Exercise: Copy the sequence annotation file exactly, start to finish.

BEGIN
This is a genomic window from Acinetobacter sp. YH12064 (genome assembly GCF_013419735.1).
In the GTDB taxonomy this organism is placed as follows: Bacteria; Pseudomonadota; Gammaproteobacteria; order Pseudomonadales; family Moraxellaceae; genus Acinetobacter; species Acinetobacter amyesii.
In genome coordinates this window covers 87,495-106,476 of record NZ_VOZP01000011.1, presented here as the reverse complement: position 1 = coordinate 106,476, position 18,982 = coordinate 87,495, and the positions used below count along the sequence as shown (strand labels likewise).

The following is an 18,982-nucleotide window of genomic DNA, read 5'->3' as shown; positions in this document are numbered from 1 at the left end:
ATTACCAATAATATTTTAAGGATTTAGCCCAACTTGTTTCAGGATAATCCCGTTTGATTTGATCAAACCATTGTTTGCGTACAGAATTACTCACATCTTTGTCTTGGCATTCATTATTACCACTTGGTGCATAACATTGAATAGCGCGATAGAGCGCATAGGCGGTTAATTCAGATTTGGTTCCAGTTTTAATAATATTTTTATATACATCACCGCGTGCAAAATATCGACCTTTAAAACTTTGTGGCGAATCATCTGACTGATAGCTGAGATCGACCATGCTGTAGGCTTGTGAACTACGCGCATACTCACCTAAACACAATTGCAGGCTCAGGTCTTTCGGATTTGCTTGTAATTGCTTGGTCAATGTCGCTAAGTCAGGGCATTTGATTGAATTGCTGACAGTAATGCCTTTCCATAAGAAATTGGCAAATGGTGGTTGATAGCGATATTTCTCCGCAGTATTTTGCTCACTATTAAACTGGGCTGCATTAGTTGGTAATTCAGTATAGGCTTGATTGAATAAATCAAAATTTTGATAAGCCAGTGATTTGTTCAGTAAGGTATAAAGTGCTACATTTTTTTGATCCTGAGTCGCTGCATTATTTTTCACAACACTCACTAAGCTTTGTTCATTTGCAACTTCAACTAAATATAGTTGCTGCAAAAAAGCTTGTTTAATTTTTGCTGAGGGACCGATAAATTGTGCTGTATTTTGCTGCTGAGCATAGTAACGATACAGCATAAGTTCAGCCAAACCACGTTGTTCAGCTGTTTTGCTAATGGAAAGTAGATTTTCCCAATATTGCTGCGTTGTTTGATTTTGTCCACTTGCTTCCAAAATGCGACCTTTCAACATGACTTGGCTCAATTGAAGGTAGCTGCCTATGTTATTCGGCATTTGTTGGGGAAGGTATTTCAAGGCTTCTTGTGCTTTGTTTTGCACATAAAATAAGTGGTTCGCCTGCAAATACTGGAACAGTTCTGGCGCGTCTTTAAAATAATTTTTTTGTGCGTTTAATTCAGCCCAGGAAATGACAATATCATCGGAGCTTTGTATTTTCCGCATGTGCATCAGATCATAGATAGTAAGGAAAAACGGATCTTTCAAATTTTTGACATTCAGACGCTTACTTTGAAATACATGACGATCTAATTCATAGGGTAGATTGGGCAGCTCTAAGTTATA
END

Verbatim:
This is a genomic window from Acinetobacter sp. YH12064 (genome assembly GCF_013419735.1).
In the GTDB taxonomy this organism is placed as follows: Bacteria; Pseudomonadota; Gammaproteobacteria; order Pseudomonadales; family Moraxellaceae; genus Acinetobacter; species Acinetobacter amyesii.
In genome coordinates this window covers 87,495-106,476 of record NZ_VOZP01000011.1, presented here as the reverse complement: position 1 = coordinate 106,476, position 18,982 = coordinate 87,495, and the positions used below count along the sequence as shown (strand labels likewise).

The following is an 18,982-nucleotide window of genomic DNA, read 5'->3' as shown; positions in this document are numbered from 1 at the left end:
ATTACCAATAATATTTTAAGGATTTAGCCCAACTTGTTTCAGGATAATCCCGTTTGATTTGATCAAACCATTGTTTGCGTACAGAATTACTCACATCTTTGTCTTGGCATTCATTATTACCACTTGGTGCATAACATTGAATAGCGCGATAGAGCGCATAGGCGGTTAATTCAGATTTGGTTCCAGTTTTAATAATATTTTTATATACATCACCGCGTGCAAAATATCGACCTTTAAAACTTTGTGGCGAATCATCTGACTGATAGCTGAGATCGACCATGCTGTAGGCTTGTGAACTACGCGCATACTCACCTAAACACAATTGCAGGCTCAGGTCTTTCGGATTTGCTTGTAATTGCTTGGTCAATGTCGCTAAGTCAGGGCATTTGATTGAATTGCTGACAGTAATGCCTTTCCATAAGAAATTGGCAAATGGTGGTTGATAGCGATATTTCTCCGCAGTATTTTGCTCACTATTAAACTGGGCTGCATTAGTTGGTAATTCAGTATAGGCTTGATTGAATAAATCAAAATTTTGATAAGCCAGTGATTTGTTCAGTAAGGTATAAAGTGCTACATTTTTTTGATCCTGAGTCGCTGCATTATTTTTCACAACACTCACTAAGCTTTGTTCATTTGCAACTTCAACTAAATATAGTTGCTGCAAAAAAGCTTGTTTAATTTTTGCTGAGGGACCGATAAATTGTGCTGTATTTTGCTGCTGAGCATAGTAACGATACAGCATAAGTTCAGCCAAACCACGTTGTTCAGCTGTTTTGCTAATGGAAAGTAGATTTTCCCAATATTGCTGCGTTGTTTGATTTTGTCCACTTGCTTCCAAAATGCGACCTTTCAACATGACTTGGCTCAATTGAAGGTAGCTGCCTATGTTATTCGGCATTTGTTGGGGAAGGTATTTCAAGGCTTCTTGTGCTTTGTTTTGCACATAAAATAAGTGGTTCGCCTGCAAATACTGGAACAGTTCTGGCGCGTCTTTAAAATAATTTTTTTGTGCGTTTAATTCAGCCCAGGAAATGACAATATCATCGGAGCTTTGTATTTTCCGCATGTGCATCAGATCATAGATAGTAAGGAAAAACGGATCTTTCAAATTTTTGACATTCAGACGCTTACTTTGAAATACATGACGATCTAATTCATAGGGTAGATTGGGCAGCTCTAAGTTATA